U.S. Dollar Rises, Bonds Fall on Strong Job Growth
Bullish Job Report Fuels Rate Hike Expectations
New York, NY — The U.S. dollar rose and government bonds fell as the July employment report pointed to a solid labor market, potentially giving the Federal Reserve a little more room to raise interest rates.
The WSJ Dollar Index, which measures the U.S. currency against a basket of 16 others, rose 0.2%, after being down 0.3% ahead of the report. The dollar rose 0.1% to ¥101.35, while the euro fell 0.4% to $1.1087.
The U.S. economy added 255,000 new jobs last month, compared with the forecast of 179,000 by economists polled by The Wall Street Journal, a week after a report showed disappointing gross domestic product growth. Average hourly earnings for private-sector workers rose by $0.08, or 0.3%, from the previous month. (Source: “Payrolls Surge as U.S. Hiring Gains Broad-Based for Second Month,” Bloomberg, August 5, 2016.)
In recent trading, the yield on the benchmark 10-year Treasury note was 1.557%, compared with 1.502% just before the report was released and 1.503% Thursday. Yields rise when bond prices fall.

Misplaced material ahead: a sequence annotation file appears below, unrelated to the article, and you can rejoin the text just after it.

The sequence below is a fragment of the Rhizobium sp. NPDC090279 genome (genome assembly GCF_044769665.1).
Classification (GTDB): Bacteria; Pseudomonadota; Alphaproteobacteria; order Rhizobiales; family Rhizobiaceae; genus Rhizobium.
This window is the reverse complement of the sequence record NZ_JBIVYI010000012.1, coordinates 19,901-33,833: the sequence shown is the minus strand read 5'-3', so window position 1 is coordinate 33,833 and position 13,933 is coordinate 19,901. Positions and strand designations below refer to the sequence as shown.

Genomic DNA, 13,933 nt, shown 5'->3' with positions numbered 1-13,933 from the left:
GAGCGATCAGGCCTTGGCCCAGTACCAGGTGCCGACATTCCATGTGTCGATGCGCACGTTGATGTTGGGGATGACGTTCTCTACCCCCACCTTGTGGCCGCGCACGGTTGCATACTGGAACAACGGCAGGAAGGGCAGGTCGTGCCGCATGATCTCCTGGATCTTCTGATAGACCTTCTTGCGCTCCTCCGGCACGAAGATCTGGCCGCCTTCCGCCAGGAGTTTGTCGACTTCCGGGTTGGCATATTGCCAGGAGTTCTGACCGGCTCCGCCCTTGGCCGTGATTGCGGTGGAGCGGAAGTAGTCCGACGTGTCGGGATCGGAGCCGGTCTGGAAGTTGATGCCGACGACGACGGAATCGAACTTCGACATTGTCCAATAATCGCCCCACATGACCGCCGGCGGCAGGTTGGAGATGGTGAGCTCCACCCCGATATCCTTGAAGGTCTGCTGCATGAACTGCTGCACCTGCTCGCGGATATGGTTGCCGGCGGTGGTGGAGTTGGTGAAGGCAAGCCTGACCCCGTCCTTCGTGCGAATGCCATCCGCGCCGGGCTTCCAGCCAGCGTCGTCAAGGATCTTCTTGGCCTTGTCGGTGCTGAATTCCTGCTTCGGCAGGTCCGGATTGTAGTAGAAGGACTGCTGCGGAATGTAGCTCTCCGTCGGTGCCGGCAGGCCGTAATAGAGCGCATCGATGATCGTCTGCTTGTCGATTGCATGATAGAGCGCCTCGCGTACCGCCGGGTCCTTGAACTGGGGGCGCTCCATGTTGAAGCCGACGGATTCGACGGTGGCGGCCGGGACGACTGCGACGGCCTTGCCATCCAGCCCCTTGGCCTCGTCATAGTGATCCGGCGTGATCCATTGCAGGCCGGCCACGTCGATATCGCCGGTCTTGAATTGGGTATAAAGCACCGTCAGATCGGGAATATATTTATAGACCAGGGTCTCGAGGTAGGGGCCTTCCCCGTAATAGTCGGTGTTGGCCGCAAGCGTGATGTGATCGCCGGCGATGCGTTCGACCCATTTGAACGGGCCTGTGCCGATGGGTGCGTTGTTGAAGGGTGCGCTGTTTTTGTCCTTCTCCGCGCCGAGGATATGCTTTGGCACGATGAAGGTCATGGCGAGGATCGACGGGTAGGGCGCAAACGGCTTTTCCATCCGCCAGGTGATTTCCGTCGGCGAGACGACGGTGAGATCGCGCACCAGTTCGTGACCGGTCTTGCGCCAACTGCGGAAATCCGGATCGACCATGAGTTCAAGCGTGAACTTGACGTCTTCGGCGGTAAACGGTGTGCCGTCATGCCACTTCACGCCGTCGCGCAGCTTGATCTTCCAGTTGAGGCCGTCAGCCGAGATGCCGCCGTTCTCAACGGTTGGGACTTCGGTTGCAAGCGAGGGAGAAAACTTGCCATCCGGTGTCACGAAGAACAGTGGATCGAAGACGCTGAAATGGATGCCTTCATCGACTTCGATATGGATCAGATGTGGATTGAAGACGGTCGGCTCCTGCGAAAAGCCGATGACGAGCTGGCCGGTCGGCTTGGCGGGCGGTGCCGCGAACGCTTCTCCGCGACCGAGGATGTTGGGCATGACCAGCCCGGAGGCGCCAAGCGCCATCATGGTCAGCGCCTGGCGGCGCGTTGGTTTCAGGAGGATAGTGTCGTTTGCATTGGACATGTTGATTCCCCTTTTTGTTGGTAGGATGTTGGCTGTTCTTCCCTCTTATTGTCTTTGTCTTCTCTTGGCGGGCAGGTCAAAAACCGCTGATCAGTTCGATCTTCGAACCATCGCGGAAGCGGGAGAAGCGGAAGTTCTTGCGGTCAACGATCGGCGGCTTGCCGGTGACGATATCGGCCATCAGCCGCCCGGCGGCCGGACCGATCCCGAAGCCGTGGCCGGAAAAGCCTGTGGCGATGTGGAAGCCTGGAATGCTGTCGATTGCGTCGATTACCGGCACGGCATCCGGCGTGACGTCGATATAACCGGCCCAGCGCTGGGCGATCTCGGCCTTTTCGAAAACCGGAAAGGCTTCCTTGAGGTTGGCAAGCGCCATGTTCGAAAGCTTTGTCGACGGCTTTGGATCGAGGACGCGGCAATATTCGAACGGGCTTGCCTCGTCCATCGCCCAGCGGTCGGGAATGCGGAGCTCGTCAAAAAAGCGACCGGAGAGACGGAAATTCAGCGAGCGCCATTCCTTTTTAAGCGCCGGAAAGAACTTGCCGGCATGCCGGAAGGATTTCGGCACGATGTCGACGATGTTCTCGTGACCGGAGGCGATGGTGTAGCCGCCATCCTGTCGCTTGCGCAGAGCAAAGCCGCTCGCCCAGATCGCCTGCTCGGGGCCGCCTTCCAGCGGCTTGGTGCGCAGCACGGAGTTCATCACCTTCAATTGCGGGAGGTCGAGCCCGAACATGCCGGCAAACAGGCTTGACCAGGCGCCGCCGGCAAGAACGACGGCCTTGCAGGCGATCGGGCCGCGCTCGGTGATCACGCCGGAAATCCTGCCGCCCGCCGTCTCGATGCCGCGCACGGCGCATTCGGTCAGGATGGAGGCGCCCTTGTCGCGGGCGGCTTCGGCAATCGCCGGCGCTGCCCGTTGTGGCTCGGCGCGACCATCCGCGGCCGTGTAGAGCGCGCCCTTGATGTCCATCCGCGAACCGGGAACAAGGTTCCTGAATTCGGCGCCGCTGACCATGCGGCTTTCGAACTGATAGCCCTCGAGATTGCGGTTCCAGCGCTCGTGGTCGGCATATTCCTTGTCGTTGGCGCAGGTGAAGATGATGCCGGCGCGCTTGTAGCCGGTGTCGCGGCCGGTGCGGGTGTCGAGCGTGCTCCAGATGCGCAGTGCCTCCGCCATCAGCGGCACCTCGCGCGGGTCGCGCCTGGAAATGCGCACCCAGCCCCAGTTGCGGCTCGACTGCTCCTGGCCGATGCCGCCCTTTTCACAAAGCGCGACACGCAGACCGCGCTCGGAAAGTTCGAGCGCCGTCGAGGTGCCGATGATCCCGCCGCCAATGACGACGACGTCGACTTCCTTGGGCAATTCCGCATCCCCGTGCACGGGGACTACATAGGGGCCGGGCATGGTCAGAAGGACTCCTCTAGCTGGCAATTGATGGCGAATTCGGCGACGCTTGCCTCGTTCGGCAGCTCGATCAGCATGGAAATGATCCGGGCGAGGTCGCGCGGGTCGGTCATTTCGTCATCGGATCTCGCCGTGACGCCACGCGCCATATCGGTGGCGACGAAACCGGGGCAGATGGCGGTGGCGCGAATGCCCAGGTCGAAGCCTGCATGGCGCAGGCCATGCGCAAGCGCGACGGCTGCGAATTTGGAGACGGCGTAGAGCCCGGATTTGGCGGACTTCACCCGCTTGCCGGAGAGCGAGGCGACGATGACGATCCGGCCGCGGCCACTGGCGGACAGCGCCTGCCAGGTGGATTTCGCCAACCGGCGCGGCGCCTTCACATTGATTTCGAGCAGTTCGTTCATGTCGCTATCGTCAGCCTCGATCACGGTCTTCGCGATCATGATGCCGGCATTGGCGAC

Among the only caveats are that unusually large payroll gains came from the public sector and that job growth will likely slow in future months as skilled workers become increasingly scarce, he added. (Source: “U.S. Government Bonds Sell Off on Strong Jobs Data,” The Wall Street Journal, August 5, 2016.)
Fed-funds futures, which are used to place bets on central bank policy, showed Friday that investors and traders see an 18% likelihood of a rate increase at the Fed’s September meeting, compared with 12% before the jobs report, according to CME Group. The odds of a rate increase by December climbed to 47% from 32% Thursday.
The yield on the two-year Treasury note, highly sensitive to the Federal Reserve policy outlook, was 0.714% in recent trading, compared with 0.647% Thursday.
Treasury yields have risen from the record lows set in early July in the aftermath of the U.K.’s vote to leave the European Union. Still, they remain extremely low by historical standards, reflecting continued economic uncertainty and accommodative central bank policies.